UK Spaceports: Regulatory, Environmental, Health and Safety Considerations

with contribution from Steve Purnell, Partner, ERM

The U.K. government have announced the award of funding for a vertical launch spaceport in Sutherland, Scotland. This grant marks the intention of the U.K. to move back into the spaceflight business.

This will allow the world-leading U.K. smallsat manufacturing, operations and application industry to be able to launch satellites from the U.K. (and not rely on a limited supply of launches abroad) - making the U.K. a one-stop shop for satellites services. The announcement also brings the U.K.’s ambition of gaining 10 percent of the global space market by 2030 more closely within reach.

Public Safety

The U.K.’s regulatory framework for the development of space ports is widely regarded as one of the most modern and sustainable anywhere globally. The coming into effect of the U.K.’s Space Industry Act in March this year demonstrates how enabling, forward-looking regulation is a key factor in the U.K.’s future space industry success.

An important part of the new legislation, and its relationship with existing European and U.K. regulation, concerns the environmental, health and safety aspects of space port development and operation. Political and public confidence in the requirements and their implementation will be imperative for such developments to be sustainable. A major factor in approving sites under the new legislation and other applicable regulations is the likely impact on surrounding populations and the natural environment (both land-based, coastal and marine). Risk assessments are required to ensure the safety and continued well-being of both the site operators and their employees and local populations. The effects of noise, propellants, emissions, and importantly the worse-case scenario of rocket failure, must all be considered.

Hazard risk assessment is commonplace across the transport sector and hazardous industries. During the detailed site development and permitting processes, emphasis is placed on the risk of major accidents occurring. Space port development can draw on lessons learned from other regulated industries (e.g. the oil and gas industry) about safety and security concerns and engagement with the communities where they are located. Emergency planning is integral to this with safety cases being developed, setting out how risks will be managed. These are just some of the aspects that need to be taken into consideration when considering the lifecycle of a spaceport or rocket launch site. Dr. Adam Baker, co-founder of UK Launch Services Ltd (UKLSL) commented “an economically self sustaining spaceport operations plan matching the cadence of launches expected from the U.K. in the near term is challenging but attainable."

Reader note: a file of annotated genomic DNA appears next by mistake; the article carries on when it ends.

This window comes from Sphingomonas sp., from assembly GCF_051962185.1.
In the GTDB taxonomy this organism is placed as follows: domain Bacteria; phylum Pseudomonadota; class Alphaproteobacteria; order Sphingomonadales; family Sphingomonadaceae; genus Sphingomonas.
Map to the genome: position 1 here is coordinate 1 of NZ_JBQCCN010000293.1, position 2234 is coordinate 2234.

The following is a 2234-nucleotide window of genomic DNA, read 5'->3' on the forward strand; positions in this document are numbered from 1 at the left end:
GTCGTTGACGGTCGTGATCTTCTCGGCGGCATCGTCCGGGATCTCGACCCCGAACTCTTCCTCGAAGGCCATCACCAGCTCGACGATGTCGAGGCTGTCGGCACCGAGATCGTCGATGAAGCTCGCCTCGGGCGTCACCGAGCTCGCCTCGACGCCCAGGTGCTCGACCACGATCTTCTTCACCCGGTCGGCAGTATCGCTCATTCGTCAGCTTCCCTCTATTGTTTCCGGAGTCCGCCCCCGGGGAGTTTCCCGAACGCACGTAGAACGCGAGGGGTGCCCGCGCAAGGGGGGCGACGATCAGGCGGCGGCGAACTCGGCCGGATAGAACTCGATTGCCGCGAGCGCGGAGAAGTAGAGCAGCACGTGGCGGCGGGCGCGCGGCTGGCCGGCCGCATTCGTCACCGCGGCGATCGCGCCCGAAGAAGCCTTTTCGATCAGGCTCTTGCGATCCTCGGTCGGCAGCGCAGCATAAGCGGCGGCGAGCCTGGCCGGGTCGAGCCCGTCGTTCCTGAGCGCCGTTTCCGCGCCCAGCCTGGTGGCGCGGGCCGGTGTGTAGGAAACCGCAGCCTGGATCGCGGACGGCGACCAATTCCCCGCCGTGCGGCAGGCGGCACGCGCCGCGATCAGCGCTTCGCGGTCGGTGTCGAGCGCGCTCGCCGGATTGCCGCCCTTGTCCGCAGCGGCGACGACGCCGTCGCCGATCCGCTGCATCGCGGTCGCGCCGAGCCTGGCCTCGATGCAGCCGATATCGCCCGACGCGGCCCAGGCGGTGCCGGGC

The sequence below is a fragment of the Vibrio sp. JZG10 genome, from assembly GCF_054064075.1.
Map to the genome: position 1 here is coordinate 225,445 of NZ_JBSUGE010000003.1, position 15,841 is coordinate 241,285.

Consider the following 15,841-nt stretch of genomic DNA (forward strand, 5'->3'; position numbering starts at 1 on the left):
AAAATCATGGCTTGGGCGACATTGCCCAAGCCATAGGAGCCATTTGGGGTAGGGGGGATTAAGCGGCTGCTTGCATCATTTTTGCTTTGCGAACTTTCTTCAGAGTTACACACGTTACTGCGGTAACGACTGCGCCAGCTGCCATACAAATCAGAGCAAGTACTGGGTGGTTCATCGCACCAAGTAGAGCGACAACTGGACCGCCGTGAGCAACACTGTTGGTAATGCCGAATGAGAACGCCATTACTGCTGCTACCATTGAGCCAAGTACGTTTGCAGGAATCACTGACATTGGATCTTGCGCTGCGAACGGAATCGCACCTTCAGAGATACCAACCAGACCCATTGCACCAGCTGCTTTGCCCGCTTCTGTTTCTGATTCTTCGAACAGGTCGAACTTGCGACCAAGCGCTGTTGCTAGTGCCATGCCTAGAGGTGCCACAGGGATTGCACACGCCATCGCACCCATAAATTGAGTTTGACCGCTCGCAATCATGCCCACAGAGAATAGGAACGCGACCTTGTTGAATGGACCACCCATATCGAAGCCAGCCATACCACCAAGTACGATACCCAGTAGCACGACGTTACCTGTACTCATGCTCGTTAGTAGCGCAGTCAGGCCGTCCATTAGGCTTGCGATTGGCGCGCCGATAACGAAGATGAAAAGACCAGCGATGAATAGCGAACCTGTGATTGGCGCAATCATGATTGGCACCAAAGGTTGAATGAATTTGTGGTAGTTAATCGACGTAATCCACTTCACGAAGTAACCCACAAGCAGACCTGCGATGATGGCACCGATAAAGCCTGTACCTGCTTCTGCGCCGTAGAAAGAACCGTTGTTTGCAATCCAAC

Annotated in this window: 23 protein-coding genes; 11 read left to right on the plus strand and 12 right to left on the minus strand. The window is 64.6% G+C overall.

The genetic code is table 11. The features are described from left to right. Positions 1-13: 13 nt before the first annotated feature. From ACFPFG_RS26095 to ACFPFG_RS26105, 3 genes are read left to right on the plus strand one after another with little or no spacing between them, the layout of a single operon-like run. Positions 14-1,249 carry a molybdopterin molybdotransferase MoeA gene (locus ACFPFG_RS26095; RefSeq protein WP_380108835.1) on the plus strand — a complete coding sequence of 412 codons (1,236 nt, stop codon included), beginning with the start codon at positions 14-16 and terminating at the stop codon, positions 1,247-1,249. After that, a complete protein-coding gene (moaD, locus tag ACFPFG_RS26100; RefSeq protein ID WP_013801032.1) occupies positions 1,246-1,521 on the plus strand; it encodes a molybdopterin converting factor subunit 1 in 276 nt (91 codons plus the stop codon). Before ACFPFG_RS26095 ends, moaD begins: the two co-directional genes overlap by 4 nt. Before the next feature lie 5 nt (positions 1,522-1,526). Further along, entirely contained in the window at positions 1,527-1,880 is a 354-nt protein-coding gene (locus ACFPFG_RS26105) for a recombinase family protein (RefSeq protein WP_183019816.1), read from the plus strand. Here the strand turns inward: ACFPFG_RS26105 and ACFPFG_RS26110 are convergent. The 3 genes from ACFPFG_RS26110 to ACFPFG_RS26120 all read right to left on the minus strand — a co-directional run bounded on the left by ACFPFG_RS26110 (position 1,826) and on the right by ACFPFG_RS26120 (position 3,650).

The U.K. has strong experience of developing innovative technology, building infrastructure, fostering growth in key industries and meeting environmental, health and safety requirements. In the north of Scotland, oil and gas is a prime example of a successful regulated industry. This is the case around the location of the spaceport granted funding by the UK Space Agency and in Shetland, the location of another future spaceport. The oil and gas industry has brought significant economic benefits to the local and the wider U.K. economy.

The local community in Shetland recognize the value of the energy industry and now already appreciate the value that a spaceport would bring. As Frank Strang, Director of Shetland Space Centre, states “Shetland Island Council are fully engaged as a stakeholder in the Shetland Space Centre and provide both expertise and support to facilitate the development of the project.” “As the benefits of the oil and gas industry, that is undergoing a transformational change, deplete as production diminishes Shetland needs to diversify its economy and there is a recognition by all that the space economy could bring significant long-term benefits to the Islands.” VS

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